Monday, February 13, 2012
Norristown-based AFM*Radio is the only 24-hour internet radio station dedicated to astronomy and other sciences.
Monday, February 13, 2012
According to Western University in Ontario, Canada, the Norristown-based AFM*Radio is the only 24-hour internet radio station dedicated to astronomy and other sciences, and the school’s Centre for Planetary Science & Exploration (CPSX) will be using the station to broadcasting to more than 20,000 listeners in 85 countries with its new weekly show, Western Worlds. The show will discuss the latest news in planetary science and exploration. “Ultimately, the application of exploration technologies in space has the potential to improve our daily lives and to help us to understand the world on which we live, and its context, a little better,” said Western post-doctoral fellow John Moores on the school's website. “That's the story we hope to tell…
Monday, August 15, 2011
Our universe is currently explained using two contradicting theories: general relativity and quantum mechanics. The quest for one unified theory has gripped the world of physics into frenzy.
Our universe is split into two different worlds; the world of the very big and the world of the very small. Einstein’s theory of general relativity elegantly and effectively explains the world of the large, including things like stars, planets, galaxies and even black holes to an extent. However, when zooming into the atomic realm of electrons and photons, general relativity starts to unwind and break down. The core issue when analyzing very small particles is that gravity, the weakest of the forces and a major component of general relativity, seems to have no effect. Let’s explore the two theories and their importance to our everyday lives with help from PBS, Stanford University and Infoplease. General relativity The theories of general …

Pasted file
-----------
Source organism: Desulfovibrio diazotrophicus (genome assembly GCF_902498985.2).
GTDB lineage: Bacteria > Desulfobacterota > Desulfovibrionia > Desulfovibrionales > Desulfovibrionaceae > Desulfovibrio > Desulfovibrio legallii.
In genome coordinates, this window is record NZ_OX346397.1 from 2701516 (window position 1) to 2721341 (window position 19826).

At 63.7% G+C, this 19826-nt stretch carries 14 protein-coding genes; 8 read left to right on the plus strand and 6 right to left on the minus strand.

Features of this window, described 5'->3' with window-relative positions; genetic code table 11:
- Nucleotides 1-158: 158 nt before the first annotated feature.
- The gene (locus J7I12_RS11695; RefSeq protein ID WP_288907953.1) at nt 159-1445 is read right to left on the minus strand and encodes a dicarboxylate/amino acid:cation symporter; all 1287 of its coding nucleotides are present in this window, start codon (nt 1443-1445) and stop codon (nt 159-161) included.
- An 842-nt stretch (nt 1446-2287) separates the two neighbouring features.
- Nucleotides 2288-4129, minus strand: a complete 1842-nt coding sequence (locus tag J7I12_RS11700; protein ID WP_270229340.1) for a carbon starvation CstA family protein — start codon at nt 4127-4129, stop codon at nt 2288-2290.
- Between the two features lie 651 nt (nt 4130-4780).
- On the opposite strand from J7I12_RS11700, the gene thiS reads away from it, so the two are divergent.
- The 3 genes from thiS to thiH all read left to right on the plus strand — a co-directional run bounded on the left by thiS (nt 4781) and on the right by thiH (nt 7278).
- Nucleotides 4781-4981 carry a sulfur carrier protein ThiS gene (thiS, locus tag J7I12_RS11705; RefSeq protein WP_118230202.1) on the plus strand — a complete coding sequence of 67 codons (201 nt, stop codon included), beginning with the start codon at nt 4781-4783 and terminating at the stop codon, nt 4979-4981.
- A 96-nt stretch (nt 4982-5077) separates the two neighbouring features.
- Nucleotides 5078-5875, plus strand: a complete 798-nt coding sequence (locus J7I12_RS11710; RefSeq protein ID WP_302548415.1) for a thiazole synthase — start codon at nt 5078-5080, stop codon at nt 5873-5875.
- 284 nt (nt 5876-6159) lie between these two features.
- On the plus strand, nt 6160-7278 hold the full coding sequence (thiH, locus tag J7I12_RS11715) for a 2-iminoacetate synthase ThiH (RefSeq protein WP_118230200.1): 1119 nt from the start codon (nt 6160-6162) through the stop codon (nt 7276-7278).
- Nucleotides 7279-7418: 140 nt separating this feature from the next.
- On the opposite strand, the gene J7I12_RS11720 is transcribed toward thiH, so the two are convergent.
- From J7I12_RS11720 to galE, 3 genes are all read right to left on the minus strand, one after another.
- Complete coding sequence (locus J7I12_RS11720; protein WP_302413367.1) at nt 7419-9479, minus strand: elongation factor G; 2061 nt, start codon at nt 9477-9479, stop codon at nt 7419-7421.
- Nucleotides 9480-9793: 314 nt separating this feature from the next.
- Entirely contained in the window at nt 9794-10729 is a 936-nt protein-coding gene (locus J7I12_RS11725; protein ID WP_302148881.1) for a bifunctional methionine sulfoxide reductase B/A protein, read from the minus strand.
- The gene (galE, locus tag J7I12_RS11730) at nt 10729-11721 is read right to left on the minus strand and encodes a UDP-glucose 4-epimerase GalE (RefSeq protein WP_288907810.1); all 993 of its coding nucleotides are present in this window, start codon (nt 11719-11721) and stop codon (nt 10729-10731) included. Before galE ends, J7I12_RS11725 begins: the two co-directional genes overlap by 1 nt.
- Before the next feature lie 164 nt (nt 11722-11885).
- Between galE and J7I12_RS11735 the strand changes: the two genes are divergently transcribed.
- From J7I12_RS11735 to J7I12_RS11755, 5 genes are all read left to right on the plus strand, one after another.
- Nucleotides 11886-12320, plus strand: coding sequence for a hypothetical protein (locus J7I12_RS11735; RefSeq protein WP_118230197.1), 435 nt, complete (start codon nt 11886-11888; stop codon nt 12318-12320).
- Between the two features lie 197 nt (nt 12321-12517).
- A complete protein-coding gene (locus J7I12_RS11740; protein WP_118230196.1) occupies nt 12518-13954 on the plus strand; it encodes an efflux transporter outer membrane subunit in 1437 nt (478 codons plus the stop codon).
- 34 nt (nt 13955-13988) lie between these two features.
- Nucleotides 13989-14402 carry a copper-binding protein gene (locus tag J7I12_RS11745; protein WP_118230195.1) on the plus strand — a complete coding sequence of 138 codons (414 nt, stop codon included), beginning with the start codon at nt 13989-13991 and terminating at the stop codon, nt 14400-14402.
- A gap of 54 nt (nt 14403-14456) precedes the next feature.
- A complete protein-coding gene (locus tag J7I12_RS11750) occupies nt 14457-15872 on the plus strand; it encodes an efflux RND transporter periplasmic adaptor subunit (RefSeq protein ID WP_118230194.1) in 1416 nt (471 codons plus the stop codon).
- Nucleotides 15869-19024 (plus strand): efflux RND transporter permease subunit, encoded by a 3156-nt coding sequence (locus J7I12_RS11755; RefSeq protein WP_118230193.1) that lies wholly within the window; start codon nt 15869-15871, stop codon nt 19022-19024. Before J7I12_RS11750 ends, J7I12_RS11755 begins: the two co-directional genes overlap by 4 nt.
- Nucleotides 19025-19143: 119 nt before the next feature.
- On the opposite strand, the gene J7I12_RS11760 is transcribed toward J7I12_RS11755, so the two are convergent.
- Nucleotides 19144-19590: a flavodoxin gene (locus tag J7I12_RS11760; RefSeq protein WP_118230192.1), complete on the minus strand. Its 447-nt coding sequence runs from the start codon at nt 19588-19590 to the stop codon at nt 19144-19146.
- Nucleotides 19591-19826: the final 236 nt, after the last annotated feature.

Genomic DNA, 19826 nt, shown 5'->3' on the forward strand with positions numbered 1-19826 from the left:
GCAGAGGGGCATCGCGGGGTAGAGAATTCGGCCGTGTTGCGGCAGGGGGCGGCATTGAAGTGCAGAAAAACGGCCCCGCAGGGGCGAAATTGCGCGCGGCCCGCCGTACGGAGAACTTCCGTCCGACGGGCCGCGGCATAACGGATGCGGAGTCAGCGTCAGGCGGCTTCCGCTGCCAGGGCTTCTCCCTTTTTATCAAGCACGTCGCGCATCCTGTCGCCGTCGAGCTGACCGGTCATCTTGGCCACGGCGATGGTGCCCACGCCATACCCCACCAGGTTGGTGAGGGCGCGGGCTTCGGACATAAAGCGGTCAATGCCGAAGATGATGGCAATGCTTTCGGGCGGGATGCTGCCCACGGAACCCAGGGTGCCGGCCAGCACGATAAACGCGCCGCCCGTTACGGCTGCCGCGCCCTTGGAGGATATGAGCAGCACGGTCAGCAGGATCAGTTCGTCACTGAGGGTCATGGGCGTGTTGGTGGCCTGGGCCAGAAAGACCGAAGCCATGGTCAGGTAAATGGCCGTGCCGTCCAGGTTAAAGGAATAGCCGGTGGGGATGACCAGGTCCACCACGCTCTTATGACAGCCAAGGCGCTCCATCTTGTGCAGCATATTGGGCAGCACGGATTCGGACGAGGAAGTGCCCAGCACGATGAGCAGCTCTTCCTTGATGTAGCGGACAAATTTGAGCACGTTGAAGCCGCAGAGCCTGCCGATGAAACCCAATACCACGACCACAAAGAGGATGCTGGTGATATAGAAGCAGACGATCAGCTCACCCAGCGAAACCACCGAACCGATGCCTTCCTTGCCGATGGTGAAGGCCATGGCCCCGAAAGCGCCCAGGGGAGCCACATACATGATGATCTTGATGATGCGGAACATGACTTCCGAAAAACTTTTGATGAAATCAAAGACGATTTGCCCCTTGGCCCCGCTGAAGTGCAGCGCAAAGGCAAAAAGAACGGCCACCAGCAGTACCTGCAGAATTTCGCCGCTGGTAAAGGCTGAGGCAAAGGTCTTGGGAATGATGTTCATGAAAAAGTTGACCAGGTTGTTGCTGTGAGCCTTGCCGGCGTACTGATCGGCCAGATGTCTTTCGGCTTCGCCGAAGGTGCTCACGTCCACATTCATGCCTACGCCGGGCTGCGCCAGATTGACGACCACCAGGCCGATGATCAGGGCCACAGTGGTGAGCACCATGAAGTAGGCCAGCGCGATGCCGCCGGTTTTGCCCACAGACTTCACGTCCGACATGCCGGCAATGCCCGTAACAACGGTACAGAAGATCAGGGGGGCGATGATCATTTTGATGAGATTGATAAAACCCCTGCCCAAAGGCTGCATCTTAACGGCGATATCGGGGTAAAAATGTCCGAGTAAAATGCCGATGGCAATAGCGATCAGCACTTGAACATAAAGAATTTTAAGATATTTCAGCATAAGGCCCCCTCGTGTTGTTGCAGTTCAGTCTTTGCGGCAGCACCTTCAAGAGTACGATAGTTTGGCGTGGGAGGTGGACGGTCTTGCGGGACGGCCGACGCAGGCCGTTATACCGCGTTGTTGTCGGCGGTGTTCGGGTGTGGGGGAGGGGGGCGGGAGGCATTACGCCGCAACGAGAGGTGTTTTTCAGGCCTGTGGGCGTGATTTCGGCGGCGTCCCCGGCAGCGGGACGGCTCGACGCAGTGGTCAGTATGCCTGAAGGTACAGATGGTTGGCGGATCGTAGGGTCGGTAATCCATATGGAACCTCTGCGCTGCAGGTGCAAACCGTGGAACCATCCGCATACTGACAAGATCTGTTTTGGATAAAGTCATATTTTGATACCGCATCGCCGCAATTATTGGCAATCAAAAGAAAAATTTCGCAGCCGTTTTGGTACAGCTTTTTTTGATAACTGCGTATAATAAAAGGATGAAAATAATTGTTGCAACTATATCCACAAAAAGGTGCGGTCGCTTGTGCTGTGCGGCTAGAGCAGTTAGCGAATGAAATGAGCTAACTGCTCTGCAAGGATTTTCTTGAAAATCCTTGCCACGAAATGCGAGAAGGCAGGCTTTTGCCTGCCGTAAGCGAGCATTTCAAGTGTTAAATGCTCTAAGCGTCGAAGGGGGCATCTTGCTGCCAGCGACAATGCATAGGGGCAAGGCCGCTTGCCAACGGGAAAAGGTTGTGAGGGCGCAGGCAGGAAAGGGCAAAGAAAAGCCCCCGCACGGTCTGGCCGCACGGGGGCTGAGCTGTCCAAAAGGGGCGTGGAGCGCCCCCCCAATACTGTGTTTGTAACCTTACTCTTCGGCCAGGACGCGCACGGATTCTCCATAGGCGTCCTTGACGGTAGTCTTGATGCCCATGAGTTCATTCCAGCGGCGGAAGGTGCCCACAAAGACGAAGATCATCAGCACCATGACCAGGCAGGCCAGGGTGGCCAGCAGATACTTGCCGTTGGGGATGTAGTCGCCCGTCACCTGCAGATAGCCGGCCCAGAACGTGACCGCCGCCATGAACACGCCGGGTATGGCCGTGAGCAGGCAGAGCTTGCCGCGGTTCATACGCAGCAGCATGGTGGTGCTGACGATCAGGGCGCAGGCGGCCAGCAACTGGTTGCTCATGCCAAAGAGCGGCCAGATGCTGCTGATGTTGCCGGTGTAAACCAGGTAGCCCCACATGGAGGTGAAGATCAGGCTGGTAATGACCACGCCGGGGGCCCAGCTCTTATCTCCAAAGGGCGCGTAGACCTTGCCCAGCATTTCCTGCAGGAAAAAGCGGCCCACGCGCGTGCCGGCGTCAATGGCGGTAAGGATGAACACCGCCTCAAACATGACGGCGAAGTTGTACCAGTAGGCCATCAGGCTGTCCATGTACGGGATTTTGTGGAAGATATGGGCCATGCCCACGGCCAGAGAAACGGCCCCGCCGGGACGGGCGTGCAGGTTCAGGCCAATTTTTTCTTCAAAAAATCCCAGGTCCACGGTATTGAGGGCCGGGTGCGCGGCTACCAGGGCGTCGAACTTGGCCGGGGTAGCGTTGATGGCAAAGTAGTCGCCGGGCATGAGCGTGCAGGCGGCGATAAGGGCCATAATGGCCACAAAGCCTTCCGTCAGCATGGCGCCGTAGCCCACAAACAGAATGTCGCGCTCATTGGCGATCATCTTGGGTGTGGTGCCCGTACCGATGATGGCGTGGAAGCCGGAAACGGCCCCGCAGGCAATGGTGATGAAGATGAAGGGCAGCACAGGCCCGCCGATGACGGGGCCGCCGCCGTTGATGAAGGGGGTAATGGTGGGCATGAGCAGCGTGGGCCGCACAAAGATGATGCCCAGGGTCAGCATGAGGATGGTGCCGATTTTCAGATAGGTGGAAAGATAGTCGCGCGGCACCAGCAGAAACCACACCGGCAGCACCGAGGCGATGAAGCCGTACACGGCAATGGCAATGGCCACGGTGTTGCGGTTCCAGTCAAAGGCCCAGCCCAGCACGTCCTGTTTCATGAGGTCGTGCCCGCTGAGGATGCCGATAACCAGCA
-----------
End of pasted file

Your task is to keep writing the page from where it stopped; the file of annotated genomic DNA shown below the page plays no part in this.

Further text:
Monday, July 25, 2011
With Atlantis’ final mission complete, the future of U.S. space exploration seems uncertain. What do you think the future holds for NASA and the U.S. space program?
Last Thursday, the final flight of the space shuttle Atlantis safely returned to Earth after a rendezvous with the International Space Station, ending NASA’s longest running spaceflight program. According to an article published on Haaretz.com, the decision to cease the shuttle program came down to money. In addition to nixing the program, 1,510 skilled employees, including engineers and scientists, have been laid off. According to an article on Voice of America, the ending of the program also leaves the U.S. with no means of putting astronauts into space unless we feel like paying Russia $50-million per ride. It’s an understandable decision with the economy being in somewhat of a trench, but I feel that the implications of the shuttle …